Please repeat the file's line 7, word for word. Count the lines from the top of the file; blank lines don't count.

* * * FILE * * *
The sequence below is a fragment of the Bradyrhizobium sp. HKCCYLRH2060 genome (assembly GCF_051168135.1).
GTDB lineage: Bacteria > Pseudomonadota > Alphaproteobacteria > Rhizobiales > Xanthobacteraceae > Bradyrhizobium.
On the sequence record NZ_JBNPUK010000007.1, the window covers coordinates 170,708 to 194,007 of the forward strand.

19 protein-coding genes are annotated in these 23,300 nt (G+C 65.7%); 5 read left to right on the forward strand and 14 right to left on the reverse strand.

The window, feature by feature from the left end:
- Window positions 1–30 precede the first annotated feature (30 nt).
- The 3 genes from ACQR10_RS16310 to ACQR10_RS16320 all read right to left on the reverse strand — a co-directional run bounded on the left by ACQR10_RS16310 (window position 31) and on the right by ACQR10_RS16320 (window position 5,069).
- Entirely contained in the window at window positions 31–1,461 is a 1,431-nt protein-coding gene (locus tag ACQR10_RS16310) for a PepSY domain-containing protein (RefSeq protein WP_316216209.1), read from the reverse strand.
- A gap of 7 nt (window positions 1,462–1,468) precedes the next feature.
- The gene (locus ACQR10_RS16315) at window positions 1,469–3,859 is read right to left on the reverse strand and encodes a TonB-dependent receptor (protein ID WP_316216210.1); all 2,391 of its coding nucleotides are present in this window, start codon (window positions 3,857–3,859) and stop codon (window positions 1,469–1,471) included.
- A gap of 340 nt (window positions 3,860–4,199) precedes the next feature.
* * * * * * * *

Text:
- The 3 genes from ACQR10_RS16310 to ACQR10_RS16320 all read right to left on the reverse strand — a co-directional run bounded on the left by ACQR10_RS16310 (window position 31) and on the right by ACQR10_RS16320 (window position 5,069).